John Henry Wilkinson
|Date of Birth||17 Jan 1892|
|Place of Birth||Wilcannia, New South Wales|
|Death||13 Nov 1960, aged 68|
|Place of Death||Belmont, Western Australia|
|Age at Enlistment||24 years, 2 months|
5'9" (1.75m) tall ; 125lbs|
56.699 kg; fair complexion ; hazel eyes ; brown hair
|Religion||Church of England|
|Address||11 Brisbane terrace, Perth, Western Australia|
|Next of Kin||Wife , Mrs Helen Isabella Wilkinson|
|Date of Enlistment||15 Mar 1916|
|Unit/Formation||44th Battalion, D Company, transferred to the 51st Battalion|
|Date of Embarkation||6 Jun 1916 ‒ 21 Jul 1916|
|Ship Embarked On||HMAT A29 Suevic|
|Date of Return||4 Jun 1919 ‒ 16 Jul 1919|
|Ship Returned On||SS Bremen|
|Monument||Gosnells Primary School Honour Roll|
British War Medal |
In early 1913 John married Helen Isabella Blackburn at the residence of George Harris, Albany Rd, GOSNELLS, Perth, Western Australia. Son Leslie born on 30 Nov 1914 (1914-1943)in Greenbushes, daughter Violet Frances Wilkinson(1915–1982) was born 2 Mar 1915 in Gosnells. A second son John Walter George Wilkinson (1916–1997) was born in Perth on 18 Sep 1916 while John was overseas.
Helen died on 11 Dec 1973 in Inglewood, aged 85.
John entered Blackboy Hill camp on 15 Mar 1916 and on 4 Apr 1916 he was allocated to the 13th reinforcement draft for the 28th Battalion. However, three weeks later he was transferred to the 1st draft for the 44th Battalion, and on 1 Jun 1916 became a member of D Company of the 44th Battalion and travelled with it to England.
In England on 8 Aug 1916 following completion of his training he was notionally allocated to the 51st Battalion, but following his arrival in France on 2 Nov 1916 aboard SS Princess Henriette he spent time in the 4th Division's Base Details and then the 3rd Division Cyclist Corps. Despite these moves, on 17 Nov 1916 he was taken on strength by the 51st Battalion. On 26 Nov 1916 he was seen by the 5th Australian Field Ambulance who admitted him to the 6th General Hospital in Rouen with an abscess to his gums, rejoining the battalion on 7 Jan 1917 after several weeks in the 2nd Convalescent Depot at Rouen. On 23 Feb 1917 he was again admitted to hospital sick, this time with the mumps. He rejoined the battalion on 23 Feb 1917.
On 2 Apr 1917 the 51st Battalion was involved in an attack on the village of Noreuil, an outpost of the German Hindenburg Line behind which they were reorganising. One of more than 600 in this action alone. D Company was on the left of the battalion's advance and moved forward at 5:15a.m. behind an artillery barrage. Early casualties fell to flanking machine gun fire as the battalion of the Gordon Highlanders to their left was not advancing. John's injury was a slight bullet wound to the head, so it is likely that this was when he became a casualty given the others were largely caused by German artillery. he was seen by the 4th Australian Field Ambulance who passed him on to the 9th Casualty Clearing Station the same day. Two days later he was transferred to the 8th Stationary Hospital in Wimereux, and on 6 Apr 1917 to the 1st Convalescent Depot in Boulogne. A month later he was fit enough to rejoin the 51st Battalion on 24 May 1917 in time to participate in the attack on Messines Ridge on 7 Jun 1917.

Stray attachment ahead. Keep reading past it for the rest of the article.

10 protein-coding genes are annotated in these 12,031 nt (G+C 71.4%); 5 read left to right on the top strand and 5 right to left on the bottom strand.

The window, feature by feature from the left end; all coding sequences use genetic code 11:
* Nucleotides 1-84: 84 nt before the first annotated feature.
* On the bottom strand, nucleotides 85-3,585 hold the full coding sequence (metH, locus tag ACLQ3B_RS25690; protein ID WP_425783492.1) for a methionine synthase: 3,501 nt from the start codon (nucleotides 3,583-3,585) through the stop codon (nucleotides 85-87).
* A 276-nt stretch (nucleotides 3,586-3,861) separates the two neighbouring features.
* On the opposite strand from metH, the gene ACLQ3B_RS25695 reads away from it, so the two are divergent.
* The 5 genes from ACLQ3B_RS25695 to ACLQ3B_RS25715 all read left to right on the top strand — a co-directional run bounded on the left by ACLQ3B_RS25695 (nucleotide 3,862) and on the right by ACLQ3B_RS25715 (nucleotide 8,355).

John was granted leave in England from 18 to 29 Sep 1917 and thus missed out on the attack on Westhoek Ridge, rejoining the battalion at Halifax Camp. He remained with the battalion until 4 Oct 1918 when he again was granted leave in England, rejoining the battalion which on 22 Oct 1918 was at Guignicourt west of Amiens training and preparing to reenter the front lines. On 11 Nov 1918 they travelled by train to Roisel on their way back, and it was not until 3pm on 12 Nov 1918 that the battalion obtained 'unofficial' news that the war was over.
Following confirmation of the Armistice, the battalion moved to Fresnoy-le-Grand. On 20 Nov 1918 they were advised that they would move towards the German frontier as part of the occupying force. By late November they had crossed the border into Belgium and paused for several weeks at a village called Sivry. On 13 Dec 1918 they were on the move again reaching Falaen on 16 Dec 1918, and settled in the small village of Bouvignes on the River Meuse where they remained until 9 Mar 1919. On that day they began a move to Le Roux, where on 19 Mar 1919 the 50th and 51st Battalions amalgamated. Soon after on 5 Apr 1919 it was John's turn to begin the journey back to Australia via England, with a short stop in the 39th General Hospital in Le Havre. On 11 Apr 1919 he returned to Sutton Veny in England where he remained until he boarded the SS Bremen on 4 Jun 1919.
Discharged by the 5th Military District on 30 Aug 1919.
On his return John returned to the south west where their third son Harold Edzil Wilkinson (1919–1987) was born on 12 May 1919 at Nannup; followed by a second daughter Oria Wilkinson(1922–1928); and a fourth son Arthur Murray Wilkinson(1926–2003) on 29 Sep 1926 in Nannup.
Electoral Roll entries: 1919 a horse driver living at 11 Brisbane terrace, Perth; 1925 - 1936 a farmer at Cundinup near Collie; 1937 - 1940 a forestry worker living in Greenbushes; during WW2 John enlisted while living in Greenbushes on 20 Sep 1940 and served as a Corporal with Regimental Number W29094, before being discharged on 23 Aug 1946. Info on his unit is not available. 1954 retired at 34 Loton avenue, Midland Junction; 1958 with wife, son Gregory and daughter in law ? Myrtle at 9 Gregory street, Belmont.
Leslie their eldest son served during WW2 with the 2/16th Battalion and died on 3 Jan 1943 at Concord Hospital in Sydney.
Stepbrother of the two Harris brothers named on the Gosnells Primary School Honour Roll. Believed to have attended the Gosnells Primary School with them and is included on the school's Roll of Honour.